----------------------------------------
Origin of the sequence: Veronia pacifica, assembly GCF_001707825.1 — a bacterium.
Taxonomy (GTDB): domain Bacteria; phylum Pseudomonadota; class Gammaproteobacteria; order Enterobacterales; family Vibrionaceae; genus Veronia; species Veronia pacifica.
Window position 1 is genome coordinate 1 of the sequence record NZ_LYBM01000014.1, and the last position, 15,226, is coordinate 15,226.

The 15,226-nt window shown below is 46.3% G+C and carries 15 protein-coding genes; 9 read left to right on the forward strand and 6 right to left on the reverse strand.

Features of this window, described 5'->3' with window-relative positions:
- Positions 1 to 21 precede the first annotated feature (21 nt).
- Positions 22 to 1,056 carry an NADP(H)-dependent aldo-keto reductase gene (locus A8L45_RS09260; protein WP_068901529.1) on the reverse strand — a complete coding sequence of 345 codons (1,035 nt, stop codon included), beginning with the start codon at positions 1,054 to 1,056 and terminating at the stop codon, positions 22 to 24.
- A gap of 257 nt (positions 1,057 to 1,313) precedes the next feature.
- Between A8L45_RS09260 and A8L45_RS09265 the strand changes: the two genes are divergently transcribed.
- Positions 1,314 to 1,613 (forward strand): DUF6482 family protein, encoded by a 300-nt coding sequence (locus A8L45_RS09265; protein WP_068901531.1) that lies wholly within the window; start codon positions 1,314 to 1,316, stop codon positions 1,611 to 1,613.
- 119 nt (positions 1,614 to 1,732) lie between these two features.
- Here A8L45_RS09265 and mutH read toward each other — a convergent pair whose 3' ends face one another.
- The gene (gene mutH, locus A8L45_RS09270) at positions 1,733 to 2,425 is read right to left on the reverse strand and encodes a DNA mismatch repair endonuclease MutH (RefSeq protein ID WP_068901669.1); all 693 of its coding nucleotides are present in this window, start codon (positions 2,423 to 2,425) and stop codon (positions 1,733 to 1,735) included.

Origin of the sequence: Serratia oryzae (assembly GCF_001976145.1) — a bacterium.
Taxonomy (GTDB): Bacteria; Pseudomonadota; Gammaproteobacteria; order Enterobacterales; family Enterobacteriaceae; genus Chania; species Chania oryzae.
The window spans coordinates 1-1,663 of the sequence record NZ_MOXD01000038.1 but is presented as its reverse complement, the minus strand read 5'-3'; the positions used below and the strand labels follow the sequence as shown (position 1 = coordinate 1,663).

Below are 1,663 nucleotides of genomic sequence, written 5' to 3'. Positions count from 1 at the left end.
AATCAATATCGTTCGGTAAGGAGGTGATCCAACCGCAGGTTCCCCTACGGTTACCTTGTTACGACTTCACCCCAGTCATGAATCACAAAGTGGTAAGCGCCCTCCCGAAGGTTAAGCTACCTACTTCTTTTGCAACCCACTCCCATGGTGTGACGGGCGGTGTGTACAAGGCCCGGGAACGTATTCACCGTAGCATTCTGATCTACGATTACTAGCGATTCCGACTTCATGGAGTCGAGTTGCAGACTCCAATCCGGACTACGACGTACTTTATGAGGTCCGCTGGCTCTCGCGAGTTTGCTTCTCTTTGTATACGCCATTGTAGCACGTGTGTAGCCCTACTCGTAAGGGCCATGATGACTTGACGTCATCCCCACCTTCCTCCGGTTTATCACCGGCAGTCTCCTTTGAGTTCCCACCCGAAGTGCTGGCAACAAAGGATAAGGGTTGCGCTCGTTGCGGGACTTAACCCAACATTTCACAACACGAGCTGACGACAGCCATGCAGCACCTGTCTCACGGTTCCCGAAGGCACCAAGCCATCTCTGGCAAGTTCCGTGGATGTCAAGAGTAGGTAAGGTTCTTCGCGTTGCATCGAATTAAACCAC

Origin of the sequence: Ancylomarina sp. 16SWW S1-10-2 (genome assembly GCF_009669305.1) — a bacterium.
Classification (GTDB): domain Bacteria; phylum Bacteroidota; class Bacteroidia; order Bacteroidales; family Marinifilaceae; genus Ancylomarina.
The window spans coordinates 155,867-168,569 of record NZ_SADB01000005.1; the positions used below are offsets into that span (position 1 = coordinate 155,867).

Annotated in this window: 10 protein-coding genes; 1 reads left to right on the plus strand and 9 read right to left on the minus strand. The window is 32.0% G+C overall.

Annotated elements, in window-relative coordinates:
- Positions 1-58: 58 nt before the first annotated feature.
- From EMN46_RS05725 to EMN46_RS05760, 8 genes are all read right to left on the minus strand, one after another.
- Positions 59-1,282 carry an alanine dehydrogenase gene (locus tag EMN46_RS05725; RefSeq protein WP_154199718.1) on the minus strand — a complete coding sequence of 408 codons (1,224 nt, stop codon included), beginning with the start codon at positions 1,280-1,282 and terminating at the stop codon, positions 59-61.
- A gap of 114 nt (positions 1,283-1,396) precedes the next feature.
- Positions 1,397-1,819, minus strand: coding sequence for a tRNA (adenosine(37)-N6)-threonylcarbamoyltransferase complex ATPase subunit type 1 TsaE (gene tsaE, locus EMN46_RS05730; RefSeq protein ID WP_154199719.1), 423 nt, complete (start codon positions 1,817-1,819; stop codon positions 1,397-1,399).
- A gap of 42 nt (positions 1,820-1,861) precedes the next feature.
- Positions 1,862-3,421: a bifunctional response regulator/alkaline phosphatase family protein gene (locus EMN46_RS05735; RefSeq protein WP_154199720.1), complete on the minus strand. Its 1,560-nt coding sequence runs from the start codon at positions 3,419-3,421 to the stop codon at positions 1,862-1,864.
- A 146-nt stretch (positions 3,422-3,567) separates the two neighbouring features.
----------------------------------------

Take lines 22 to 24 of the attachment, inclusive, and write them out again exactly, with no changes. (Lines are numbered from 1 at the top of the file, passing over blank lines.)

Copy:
Annotated in this window: 10 protein-coding genes; 1 reads left to right on the plus strand and 9 read right to left on the minus strand. The window is 32.0% G+C overall.

Annotated elements, in window-relative coordinates:
- Positions 1-58: 58 nt before the first annotated feature.